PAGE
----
In the first episode of adventures in data structures, I wrote out all the code for implenting the dynamic array. That was great and all, but what can we actually do with it? More importantly in the context of data structures, what abstract data structures can we build with it?
Today, I wanted to go over implementing the stack using a dynamic array. The stack is a classic data structure and is often thought of as a stack of plates. The key fact to know is that it’s FIFO (first in first out), so much like you might have a stack of dishes next to your desk after yet another week of making Easy Mac every night, you clean the top first, then the second, then the third, all the way down to the 12th or whatever (Easy Mac is awesome).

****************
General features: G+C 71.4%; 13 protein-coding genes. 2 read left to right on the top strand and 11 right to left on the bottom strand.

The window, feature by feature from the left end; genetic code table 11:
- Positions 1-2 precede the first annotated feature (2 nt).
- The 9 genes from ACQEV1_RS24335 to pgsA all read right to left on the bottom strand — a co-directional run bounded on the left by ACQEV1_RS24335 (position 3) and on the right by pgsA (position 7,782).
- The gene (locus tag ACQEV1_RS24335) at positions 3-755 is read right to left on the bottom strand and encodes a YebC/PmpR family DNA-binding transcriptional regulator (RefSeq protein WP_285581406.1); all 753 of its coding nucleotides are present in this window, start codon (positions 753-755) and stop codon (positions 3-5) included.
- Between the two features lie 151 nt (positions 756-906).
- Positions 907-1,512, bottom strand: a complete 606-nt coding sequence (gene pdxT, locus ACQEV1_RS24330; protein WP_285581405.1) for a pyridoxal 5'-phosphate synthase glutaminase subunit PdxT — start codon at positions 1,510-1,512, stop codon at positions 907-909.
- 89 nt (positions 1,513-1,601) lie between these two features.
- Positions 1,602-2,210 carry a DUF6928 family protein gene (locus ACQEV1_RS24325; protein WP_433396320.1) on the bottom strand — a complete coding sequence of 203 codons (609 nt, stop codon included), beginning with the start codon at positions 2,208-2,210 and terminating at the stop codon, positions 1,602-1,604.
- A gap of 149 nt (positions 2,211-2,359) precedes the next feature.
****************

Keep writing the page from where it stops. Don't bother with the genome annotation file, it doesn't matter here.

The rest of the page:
Implementing the stack means implementing 3 basic functions:
- push (which adds an element on top)
- pop (which takes the top element off)
- top (which looks at the top element)
and an isEmpty function (while we’re at it).
Using the functions we wrote before for the dynamic array, this implementation is pretty straightforward!
Let’s start with
isEmpty which is not too bad.
push function is almost as simple!
addDynArr(v, val) adds $val$ to the back of $v$.
So we can kind of treat the back of $v$ as being the top of the stack.
Let’s segue into
Again, notice that the top element of $v$ is located at the index $size - 1$.
pop function is very similar to
And boom, just like that we have all the functions needed to implement a stack using a dynamic array!
In our next episode, I’ll talk about implementing a bag using a dynamic array.
I’m so lonely.